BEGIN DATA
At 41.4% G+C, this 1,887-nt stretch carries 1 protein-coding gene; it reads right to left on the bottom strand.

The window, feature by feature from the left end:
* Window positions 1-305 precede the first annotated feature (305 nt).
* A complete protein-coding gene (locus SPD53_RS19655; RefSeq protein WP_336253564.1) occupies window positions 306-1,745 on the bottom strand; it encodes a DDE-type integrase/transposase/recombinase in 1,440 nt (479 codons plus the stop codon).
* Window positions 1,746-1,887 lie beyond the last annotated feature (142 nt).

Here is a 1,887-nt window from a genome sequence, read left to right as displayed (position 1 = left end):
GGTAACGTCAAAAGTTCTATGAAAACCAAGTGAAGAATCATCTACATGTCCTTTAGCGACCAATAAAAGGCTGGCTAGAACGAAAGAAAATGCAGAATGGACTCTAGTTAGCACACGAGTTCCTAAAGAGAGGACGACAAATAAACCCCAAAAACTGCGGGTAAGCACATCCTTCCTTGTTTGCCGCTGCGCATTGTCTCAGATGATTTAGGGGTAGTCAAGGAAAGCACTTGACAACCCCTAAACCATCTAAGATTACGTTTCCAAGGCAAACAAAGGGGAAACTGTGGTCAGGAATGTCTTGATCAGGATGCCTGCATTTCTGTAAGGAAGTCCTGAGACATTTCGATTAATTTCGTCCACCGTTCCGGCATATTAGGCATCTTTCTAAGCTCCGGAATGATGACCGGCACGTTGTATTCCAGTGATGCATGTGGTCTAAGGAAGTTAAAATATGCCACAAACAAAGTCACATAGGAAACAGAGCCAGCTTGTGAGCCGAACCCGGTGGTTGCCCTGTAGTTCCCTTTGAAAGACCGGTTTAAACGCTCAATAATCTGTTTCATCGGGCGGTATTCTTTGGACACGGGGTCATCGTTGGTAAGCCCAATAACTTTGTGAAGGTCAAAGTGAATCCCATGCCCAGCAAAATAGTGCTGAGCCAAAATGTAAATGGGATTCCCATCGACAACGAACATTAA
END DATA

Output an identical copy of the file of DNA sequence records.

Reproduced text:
At 41.4% G+C, this 1,887-nt stretch carries 1 protein-coding gene; it reads right to left on the bottom strand.

The window, feature by feature from the left end:
* Window positions 1-305 precede the first annotated feature (305 nt).
* A complete protein-coding gene (locus SPD53_RS19655; RefSeq protein WP_336253564.1) occupies window positions 306-1,745 on the bottom strand; it encodes a DDE-type integrase/transposase/recombinase in 1,440 nt (479 codons plus the stop codon).
* Window positions 1,746-1,887 lie beyond the last annotated feature (142 nt).

Here is a 1,887-nt window from a genome sequence, read left to right as displayed (position 1 = left end):
GGTAACGTCAAAAGTTCTATGAAAACCAAGTGAAGAATCATCTACATGTCCTTTAGCGACCAATAAAAGGCTGGCTAGAACGAAAGAAAATGCAGAATGGACTCTAGTTAGCACACGAGTTCCTAAAGAGAGGACGACAAATAAACCCCAAAAACTGCGGGTAAGCACATCCTTCCTTGTTTGCCGCTGCGCATTGTCTCAGATGATTTAGGGGTAGTCAAGGAAAGCACTTGACAACCCCTAAACCATCTAAGATTACGTTTCCAAGGCAAACAAAGGGGAAACTGTGGTCAGGAATGTCTTGATCAGGATGCCTGCATTTCTGTAAGGAAGTCCTGAGACATTTCGATTAATTTCGTCCACCGTTCCGGCATATTAGGCATCTTTCTAAGCTCCGGAATGATGACCGGCACGTTGTATTCCAGTGATGCATGTGGTCTAAGGAAGTTAAAATATGCCACAAACAAAGTCACATAGGAAACAGAGCCAGCTTGTGAGCCGAACCCGGTGGTTGCCCTGTAGTTCCCTTTGAAAGACCGGTTTAAACGCTCAATAATCTGTTTCATCGGGCGGTATTCTTTGGACACGGGGTCATCGTTGGTAAGCCCAATAACTTTGTGAAGGTCAAAGTGAATCCCATGCCCAGCAAAATAGTGCTGAGCCAAAATGTAAATGGGATTCCCATCGACAACGAACATTAA